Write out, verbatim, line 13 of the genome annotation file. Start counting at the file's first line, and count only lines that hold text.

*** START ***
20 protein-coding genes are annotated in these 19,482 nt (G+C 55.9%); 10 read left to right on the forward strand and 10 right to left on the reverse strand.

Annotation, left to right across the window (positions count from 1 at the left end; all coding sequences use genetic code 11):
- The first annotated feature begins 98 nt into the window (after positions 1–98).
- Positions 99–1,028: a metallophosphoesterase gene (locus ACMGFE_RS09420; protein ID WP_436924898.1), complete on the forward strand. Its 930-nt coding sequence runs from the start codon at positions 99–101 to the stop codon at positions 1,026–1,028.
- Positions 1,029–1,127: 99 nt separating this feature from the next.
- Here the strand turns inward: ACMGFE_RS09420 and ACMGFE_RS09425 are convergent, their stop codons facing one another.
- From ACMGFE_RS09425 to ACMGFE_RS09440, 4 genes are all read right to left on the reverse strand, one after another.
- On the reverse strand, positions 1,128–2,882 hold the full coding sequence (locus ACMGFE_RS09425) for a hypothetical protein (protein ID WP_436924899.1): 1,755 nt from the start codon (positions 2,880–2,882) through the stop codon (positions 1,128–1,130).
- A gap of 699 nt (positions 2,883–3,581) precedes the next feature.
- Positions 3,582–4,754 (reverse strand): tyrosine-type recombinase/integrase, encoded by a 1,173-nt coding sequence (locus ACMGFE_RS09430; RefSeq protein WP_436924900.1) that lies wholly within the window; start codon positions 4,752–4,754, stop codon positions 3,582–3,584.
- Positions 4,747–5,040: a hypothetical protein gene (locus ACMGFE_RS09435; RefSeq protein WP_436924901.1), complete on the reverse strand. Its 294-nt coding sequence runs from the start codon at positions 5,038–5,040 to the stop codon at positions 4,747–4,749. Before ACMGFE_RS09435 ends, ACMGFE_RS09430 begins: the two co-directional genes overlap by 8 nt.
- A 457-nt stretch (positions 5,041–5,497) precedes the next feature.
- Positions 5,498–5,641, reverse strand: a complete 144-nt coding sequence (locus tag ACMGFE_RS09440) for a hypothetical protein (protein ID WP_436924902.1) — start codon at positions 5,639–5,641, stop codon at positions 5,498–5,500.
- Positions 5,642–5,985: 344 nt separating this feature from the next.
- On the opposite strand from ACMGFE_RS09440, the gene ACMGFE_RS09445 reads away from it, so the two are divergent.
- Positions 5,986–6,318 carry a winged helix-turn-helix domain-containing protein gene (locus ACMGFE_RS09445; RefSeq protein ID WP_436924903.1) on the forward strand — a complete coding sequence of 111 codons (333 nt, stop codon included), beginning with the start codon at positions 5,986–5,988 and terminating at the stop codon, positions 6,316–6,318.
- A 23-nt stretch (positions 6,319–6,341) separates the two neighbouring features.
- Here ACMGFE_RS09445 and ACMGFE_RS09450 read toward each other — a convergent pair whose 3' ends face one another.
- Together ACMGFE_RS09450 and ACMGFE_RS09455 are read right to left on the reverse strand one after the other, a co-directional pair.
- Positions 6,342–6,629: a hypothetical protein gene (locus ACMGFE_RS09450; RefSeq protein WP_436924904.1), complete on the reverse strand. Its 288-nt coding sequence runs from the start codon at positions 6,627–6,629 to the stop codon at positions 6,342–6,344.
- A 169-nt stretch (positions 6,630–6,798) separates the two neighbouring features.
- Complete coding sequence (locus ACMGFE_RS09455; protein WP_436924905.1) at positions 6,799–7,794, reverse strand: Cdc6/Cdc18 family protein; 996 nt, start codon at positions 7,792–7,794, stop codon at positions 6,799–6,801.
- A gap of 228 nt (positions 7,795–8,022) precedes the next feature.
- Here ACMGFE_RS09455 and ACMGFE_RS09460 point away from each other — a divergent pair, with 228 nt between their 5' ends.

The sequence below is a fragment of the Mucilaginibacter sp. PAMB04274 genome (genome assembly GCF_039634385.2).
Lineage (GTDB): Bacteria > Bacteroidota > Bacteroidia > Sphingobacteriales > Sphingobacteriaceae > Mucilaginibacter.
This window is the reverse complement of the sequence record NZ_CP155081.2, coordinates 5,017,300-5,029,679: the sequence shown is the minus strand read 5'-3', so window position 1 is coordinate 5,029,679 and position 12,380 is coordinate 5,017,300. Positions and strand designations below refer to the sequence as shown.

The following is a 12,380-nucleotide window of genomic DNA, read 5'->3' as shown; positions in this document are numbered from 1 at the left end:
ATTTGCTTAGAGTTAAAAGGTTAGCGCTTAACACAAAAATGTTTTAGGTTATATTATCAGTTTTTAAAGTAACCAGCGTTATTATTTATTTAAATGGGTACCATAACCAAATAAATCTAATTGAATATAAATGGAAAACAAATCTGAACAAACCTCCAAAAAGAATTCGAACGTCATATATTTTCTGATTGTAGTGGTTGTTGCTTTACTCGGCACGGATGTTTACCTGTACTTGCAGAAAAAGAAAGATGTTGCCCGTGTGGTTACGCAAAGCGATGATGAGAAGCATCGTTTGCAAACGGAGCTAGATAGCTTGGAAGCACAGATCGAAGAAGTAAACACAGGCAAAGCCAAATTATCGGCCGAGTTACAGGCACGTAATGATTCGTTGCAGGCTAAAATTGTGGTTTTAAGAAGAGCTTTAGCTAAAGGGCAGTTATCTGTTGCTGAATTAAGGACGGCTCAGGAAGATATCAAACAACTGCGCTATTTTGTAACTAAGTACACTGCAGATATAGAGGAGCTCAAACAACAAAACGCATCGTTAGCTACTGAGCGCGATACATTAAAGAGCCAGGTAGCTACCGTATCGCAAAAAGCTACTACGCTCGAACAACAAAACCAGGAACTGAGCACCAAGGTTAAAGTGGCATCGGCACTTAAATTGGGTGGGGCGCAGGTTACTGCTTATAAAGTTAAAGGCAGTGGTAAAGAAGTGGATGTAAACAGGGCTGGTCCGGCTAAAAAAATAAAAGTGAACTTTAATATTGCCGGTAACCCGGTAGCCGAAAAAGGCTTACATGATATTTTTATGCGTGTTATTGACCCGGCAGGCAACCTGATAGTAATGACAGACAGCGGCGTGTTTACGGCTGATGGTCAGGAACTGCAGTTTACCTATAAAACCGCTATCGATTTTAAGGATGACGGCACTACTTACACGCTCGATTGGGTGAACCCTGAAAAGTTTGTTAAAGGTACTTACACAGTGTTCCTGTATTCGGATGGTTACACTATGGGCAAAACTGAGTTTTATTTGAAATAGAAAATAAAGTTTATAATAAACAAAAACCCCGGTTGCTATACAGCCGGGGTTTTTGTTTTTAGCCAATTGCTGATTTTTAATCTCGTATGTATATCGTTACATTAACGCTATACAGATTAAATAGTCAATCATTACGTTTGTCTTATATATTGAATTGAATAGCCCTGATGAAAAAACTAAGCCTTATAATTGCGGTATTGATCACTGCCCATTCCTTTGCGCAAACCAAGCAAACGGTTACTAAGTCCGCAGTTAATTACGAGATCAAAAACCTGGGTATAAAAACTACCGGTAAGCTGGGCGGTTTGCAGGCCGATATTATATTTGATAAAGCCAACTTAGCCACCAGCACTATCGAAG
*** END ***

- Positions 5,498–5,641, reverse strand: a complete 144-nt coding sequence (locus tag ACMGFE_RS09440) for a hypothetical protein (protein ID WP_436924902.1) — start codon at positions 5,639–5,641, stop codon at positions 5,498–5,500.